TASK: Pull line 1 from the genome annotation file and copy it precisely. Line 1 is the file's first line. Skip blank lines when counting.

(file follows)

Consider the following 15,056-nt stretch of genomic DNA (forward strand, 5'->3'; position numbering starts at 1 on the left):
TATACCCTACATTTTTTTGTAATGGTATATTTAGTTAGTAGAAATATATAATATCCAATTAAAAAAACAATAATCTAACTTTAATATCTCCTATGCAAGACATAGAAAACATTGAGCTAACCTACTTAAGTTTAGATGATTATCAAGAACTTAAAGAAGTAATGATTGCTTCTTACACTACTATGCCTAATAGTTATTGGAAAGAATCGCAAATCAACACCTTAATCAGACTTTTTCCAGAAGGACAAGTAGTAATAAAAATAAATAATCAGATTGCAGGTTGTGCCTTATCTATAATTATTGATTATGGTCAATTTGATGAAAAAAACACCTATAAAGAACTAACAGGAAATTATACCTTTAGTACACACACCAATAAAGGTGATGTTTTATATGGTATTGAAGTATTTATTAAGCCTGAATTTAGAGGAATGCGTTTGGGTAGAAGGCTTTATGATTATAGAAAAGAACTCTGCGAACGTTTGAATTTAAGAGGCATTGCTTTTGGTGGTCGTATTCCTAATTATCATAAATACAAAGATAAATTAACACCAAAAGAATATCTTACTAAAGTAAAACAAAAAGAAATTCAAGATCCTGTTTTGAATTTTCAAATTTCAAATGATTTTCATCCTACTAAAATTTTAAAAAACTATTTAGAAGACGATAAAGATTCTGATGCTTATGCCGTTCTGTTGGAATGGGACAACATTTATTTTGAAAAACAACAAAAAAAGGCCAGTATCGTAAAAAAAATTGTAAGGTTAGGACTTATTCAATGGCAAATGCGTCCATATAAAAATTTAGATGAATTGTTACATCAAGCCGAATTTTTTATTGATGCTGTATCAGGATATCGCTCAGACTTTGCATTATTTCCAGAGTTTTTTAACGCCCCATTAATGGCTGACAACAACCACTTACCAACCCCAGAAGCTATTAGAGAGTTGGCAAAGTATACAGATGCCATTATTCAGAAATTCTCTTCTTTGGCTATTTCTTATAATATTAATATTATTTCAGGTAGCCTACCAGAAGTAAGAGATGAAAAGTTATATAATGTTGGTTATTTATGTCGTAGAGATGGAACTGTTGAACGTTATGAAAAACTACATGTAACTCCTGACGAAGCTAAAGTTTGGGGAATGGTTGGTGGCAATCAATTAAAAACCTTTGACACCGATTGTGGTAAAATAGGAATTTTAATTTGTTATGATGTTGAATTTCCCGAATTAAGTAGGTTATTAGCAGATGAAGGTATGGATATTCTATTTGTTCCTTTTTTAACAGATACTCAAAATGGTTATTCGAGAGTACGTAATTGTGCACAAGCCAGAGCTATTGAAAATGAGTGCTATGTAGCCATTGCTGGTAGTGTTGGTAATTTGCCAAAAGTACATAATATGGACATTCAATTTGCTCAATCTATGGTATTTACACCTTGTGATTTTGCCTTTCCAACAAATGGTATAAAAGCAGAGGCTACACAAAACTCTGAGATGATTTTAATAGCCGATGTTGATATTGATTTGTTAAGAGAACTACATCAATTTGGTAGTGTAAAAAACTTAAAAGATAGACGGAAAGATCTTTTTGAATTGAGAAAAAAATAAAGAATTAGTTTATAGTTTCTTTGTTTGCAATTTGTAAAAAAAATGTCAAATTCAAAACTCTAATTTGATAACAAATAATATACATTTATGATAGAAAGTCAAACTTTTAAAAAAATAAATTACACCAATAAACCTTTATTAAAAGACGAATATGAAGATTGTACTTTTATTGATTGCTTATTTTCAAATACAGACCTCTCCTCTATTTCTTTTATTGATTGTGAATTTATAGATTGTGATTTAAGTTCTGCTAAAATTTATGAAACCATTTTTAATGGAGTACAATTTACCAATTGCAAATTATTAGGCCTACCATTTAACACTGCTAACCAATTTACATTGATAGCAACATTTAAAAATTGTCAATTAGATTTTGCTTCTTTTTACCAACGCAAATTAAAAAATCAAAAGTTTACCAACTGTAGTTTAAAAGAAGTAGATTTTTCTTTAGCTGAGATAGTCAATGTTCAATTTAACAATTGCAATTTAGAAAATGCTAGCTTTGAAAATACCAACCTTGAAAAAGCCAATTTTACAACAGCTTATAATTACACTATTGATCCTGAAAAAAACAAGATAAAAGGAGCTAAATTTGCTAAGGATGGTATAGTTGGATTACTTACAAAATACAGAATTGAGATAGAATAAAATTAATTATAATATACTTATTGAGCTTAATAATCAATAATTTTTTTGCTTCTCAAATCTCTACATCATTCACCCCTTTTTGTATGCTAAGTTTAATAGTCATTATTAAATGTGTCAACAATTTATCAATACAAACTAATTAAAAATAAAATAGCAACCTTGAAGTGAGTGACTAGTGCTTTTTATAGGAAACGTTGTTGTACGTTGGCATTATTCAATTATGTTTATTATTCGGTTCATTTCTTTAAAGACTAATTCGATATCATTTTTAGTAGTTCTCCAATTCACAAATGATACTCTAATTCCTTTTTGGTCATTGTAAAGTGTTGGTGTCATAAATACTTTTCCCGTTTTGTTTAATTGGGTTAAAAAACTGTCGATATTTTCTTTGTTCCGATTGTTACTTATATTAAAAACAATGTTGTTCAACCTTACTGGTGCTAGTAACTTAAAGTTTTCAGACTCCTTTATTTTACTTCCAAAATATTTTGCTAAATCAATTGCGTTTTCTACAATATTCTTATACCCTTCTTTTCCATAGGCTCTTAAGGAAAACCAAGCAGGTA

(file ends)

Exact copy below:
Consider the following 15,056-nt stretch of genomic DNA (forward strand, 5'->3'; position numbering starts at 1 on the left):